"The location of the memorial, at this point, is unlikely to change, and the broad concept of the design—its pieces, character and scale—received preliminary approval last year from the National Capital Planning Commission, National Park Service and the Commission of Fine Arts. Now, the debate is granularly focused on how to follow through on Weishaar’s vision while respecting the historic qualities of Friedberg’s design. The slog of revisions that occurs in each regulatory meeting—there have been more than a half-dozen so far—can be frustrating, especially to Weishaar, who has gradually seen his design dwindle in the 2½ years since winning the competition.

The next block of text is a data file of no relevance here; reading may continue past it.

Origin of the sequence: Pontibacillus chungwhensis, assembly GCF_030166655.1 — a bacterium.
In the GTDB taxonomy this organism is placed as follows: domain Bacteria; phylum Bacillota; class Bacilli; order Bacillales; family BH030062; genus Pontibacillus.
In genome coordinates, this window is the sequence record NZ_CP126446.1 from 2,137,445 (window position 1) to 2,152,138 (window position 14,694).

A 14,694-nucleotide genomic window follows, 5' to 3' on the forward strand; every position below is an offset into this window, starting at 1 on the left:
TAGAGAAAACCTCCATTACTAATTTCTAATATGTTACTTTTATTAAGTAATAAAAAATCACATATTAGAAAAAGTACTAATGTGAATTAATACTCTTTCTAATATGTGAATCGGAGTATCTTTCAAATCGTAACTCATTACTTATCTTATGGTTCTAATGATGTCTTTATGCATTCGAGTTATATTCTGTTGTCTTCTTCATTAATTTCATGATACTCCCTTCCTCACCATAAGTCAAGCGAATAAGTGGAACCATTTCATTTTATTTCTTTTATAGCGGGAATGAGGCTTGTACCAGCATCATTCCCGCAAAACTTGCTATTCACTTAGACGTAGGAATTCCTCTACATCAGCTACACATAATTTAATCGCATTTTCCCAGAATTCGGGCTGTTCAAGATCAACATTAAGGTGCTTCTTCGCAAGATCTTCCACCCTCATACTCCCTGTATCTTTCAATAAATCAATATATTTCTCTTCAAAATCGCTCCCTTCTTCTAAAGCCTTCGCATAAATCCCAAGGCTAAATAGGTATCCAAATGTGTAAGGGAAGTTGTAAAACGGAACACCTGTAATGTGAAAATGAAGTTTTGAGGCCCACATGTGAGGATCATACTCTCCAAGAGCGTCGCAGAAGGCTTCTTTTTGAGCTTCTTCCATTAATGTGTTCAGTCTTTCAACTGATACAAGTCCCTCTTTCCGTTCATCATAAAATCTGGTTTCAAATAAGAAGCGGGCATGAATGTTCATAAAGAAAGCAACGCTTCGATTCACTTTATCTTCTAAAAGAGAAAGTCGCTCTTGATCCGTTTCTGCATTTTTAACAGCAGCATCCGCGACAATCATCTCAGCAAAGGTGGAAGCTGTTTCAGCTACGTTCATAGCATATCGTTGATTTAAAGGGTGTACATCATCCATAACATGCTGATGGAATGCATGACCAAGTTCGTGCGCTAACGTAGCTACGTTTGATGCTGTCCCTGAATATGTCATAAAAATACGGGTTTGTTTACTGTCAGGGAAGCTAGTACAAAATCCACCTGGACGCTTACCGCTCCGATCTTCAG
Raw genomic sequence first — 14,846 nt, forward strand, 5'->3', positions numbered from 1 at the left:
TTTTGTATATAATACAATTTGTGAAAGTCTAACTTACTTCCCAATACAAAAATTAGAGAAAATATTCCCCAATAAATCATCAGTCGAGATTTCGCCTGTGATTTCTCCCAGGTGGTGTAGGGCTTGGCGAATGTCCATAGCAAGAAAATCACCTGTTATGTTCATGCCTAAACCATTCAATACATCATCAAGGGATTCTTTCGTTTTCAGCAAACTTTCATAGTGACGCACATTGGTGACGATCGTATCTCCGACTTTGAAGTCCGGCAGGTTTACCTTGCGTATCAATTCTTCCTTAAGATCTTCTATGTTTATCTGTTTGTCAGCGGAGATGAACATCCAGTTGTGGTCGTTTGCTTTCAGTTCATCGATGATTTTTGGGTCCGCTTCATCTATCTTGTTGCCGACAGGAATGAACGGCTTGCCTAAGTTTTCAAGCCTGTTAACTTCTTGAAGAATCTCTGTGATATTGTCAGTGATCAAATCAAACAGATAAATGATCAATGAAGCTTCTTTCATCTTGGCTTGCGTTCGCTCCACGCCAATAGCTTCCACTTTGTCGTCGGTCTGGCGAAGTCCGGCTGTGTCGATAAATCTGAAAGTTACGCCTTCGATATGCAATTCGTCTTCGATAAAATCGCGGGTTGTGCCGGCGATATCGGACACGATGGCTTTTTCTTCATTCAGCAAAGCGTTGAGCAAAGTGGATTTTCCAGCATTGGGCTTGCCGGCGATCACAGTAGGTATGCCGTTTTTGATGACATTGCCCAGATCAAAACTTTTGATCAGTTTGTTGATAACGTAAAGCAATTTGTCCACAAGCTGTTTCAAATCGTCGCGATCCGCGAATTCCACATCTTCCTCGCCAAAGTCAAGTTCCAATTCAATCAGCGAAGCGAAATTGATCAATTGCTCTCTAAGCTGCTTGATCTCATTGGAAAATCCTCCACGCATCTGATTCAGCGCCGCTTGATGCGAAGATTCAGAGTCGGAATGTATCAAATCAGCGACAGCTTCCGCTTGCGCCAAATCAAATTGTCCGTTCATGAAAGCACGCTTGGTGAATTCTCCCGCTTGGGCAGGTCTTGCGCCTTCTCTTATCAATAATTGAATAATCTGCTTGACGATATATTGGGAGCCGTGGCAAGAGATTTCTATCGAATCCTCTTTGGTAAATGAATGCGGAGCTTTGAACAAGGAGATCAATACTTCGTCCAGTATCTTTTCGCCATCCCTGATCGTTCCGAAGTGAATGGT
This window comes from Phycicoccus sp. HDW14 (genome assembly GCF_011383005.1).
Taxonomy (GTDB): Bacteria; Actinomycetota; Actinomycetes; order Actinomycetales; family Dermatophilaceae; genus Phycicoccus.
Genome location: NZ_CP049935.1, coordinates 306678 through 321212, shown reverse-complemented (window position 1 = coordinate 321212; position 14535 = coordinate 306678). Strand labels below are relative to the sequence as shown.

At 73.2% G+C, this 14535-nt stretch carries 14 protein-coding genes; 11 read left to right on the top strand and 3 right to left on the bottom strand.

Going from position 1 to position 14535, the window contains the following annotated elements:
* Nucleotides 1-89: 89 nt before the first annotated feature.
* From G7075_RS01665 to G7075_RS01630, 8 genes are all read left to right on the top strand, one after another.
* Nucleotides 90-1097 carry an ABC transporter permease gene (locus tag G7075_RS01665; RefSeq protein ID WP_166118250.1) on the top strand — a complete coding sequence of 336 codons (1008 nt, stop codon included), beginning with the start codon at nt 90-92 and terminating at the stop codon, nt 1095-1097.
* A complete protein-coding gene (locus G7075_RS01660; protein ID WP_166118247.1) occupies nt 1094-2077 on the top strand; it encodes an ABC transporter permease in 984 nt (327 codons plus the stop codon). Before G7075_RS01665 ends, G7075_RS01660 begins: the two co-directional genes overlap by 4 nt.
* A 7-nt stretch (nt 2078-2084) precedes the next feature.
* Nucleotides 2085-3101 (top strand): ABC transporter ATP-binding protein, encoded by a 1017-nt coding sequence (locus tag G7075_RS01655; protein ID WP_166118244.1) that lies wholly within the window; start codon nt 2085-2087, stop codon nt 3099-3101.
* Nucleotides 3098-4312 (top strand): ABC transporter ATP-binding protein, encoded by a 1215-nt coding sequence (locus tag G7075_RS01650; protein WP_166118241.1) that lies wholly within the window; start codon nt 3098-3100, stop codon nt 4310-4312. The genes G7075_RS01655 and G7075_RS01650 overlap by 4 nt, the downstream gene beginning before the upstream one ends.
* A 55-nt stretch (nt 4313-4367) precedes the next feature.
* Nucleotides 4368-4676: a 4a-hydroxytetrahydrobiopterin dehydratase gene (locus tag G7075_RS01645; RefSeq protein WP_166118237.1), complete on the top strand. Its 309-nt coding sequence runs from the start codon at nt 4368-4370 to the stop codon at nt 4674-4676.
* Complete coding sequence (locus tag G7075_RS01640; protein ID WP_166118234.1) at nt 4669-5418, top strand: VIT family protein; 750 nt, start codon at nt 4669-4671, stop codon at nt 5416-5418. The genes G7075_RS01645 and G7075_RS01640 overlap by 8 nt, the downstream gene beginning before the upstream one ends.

When the competition jury unanimously selected Weishaar’s design, they described it as “elegant and absolute” and a “deceptively simple concept” that promised to “remind and inspire visitors for generations to come about American involvement and sacrifice in World War I.” Although simpler than other finalists, the original design proposed a wholesale redesign of the park. The current proposal retains some elements of the original concept, but to Weishaar it feels radically different.
“We’ve been told at every step of the way that we’re on the right track, we just need to modify our design a little bit more, and then a little bit more, and slowly the design has been reduced to nothing (and definitely nothing like I originally designed),” Weishaar wrote in an email."